How Full Is The Cup? – Looking at NPS® Improvement

NPS®, or Net Promoter Score® is frequently discussed and increasingly used by technology companies. Multiple blog posts and other resources discuss the various aspects of its implementation and use, but one particular point is rarely mentioned. That point is the way to measure improvement or decline in the score

Recently I had the opportunity to discuss NPS with someone who said “we’ve increased NPS by 50%”. When I asked him to explain, his response was that their score went up from +10 to +15. Given that NPS is supposed to represent customer loyalty, do we really think that customers’ loyalty to this company increased by 50%?

In order to develop a more insightful metric for NPS improvement we should remember that Net Promoter Score is a number that ranges from -100, where all customers are detractors, to +100 where all are promoters. Therefore, our ability to increase, or indeed, decrease this number is limited by the upper and lower boundary. The top boundary is our goal, and the gap to the bottom boundary is our risk. How do we, then, calculate the journey between the two boundaries?

Several lives ago I used a system based on the concept of measuring changes along the possible range of NPS scores rather than improvement. In essence, we look at our current position and calculate how much improvement we have left. So, for a score of 80, we have 20 points of potential improvement, while at -50 we’d have 150 points. Since that rating system worked on 1-5 performance scores (1 being best), we needed to calculate 4 boundaries between those regions, while the top and bottom ones were the boundaries of the the score. The table below contains the calculations I’ve used at the time:

RatingLower BoundaryUpper Boundary
5: Worst Rating-100(100+score)*0.96-100
4(100+score)*0.99-100(100+score)*0.99-100
3(100+score)*0.99-100(100-score)*0.05+score
2(100-score)*0.05+score(100-score)*0.125+score
1: Best Rating(100-score)*0.125+score+100

There are several features for this system:

  • It assumes a score of 3 is for fulfilling the basic requirements of the position, and allows for some improvement as well as slight decline to account for volatility in the ratings
  • It also assumes that goals will be increasingly difficult to attain and harder to sustain as the score increases and adjusts accordingly

To illustrate, let’s see how this system works for several sample scores:

Score4321
-50.00-52.00-50.50-42.50-31.25
0.00-4.00-1.005.0012.50
80.0072.8078.2081.0082.50

In accordance with the assumptions made above, the window between the lowest score for “4” rating and highest score for “2” rating shifts with the score. With lower scores, the formula is faster to penalize and slower to reward, and as the score improves the formula will become increasingly forgiving.

Obviously this system is not carved in stone. I developed it to respond to certain conditions, you should experiment with these formulas as your environment requires.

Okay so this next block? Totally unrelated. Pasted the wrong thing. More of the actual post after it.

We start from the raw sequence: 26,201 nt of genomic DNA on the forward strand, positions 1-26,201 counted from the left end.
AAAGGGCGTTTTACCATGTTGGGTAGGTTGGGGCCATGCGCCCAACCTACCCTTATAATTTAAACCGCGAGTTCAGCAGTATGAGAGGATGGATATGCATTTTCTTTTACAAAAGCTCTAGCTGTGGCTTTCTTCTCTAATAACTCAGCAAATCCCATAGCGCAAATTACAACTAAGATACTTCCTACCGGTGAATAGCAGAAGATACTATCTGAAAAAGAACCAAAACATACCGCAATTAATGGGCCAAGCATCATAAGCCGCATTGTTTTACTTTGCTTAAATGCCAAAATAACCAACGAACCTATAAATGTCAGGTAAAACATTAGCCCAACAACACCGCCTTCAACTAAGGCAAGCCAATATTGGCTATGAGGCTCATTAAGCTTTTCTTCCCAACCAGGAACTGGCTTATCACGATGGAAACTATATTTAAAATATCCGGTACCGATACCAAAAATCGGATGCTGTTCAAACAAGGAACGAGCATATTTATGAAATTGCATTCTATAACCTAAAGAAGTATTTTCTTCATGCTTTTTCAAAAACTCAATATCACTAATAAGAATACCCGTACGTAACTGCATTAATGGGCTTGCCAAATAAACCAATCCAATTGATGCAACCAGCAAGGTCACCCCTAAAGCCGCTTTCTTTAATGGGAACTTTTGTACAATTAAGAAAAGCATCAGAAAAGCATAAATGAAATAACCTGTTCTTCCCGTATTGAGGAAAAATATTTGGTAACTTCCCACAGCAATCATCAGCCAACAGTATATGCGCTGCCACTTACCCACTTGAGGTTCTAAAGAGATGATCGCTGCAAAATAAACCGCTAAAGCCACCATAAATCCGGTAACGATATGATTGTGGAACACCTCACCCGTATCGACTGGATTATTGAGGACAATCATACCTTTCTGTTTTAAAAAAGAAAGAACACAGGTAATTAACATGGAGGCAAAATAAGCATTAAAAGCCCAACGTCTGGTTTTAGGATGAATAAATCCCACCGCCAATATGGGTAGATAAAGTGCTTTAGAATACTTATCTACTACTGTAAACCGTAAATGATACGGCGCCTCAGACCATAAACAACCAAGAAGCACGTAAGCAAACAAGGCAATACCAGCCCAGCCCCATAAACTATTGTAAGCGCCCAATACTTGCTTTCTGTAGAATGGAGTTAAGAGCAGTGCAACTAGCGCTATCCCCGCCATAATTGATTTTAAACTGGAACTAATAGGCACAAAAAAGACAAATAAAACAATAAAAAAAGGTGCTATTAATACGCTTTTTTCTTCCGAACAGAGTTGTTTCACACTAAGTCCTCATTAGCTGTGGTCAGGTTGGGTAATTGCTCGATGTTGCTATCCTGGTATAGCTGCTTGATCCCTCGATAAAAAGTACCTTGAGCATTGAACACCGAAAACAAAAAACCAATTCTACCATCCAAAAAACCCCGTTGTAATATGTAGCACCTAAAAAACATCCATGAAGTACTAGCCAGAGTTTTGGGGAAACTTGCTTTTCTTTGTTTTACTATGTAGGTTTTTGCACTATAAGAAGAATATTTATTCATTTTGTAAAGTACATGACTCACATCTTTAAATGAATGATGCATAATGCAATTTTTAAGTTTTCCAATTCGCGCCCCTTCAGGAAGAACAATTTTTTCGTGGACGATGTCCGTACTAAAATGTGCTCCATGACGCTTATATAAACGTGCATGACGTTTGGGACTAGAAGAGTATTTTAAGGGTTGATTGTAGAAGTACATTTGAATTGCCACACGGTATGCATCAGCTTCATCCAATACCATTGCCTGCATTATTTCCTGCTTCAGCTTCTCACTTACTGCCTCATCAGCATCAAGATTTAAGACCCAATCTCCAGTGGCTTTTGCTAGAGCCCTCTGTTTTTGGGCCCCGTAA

“Net Promoter, Net Promoter System, Net Promoter Score, NPS and the NPS-related emoticons are registered trademarks of Bain & Company, Inc., Fred Reichheld and Satmetrix Systems, Inc.”

Can Your Product Make Espresso?

young girl standing and juggling with red balls

Wish lists and their management are a frequent point of discussion in the customer support and success world. A wish, or enhancement request, is created when a customer would like the product to act differently than it currently does. Enhancement requests are added to the product team’s backlog, together with requirements from marketing, bug fixes and other development items, such as platform and technology upgrades. All items in the backlog are usually prioritized by product management, some will eventually be developed while others won’t

Customer Success and Support teams, focusing on single customers or transactions, are usually concerned with enhancement requests that represent the needs of individual customers. Conversely, Product Management and Engineering will focus on the needs of broader segments of the customer base as well as the overall needs of the market. Consequently, discussions with product management or engineering tend to break down and leave everybody frustrated. The question is therefore, how can Customer Support and Success teams succeed in making the case to Product Management for product enhancement?

From my own experience, there are several key actions to take:

  • Screen – Ensure that any enhancement requests you promote are in line with the product’s strategic direction. If they are not, then you’ll be misleading customers and losing credibility both externally and internally
  • Quantify – the number of customers that need, or are expected to need, this enhancement. [How do you know how many will need it? Sometimes it is obvious, for example, customers using a certain application or technology platform, customers subject to certain regulations]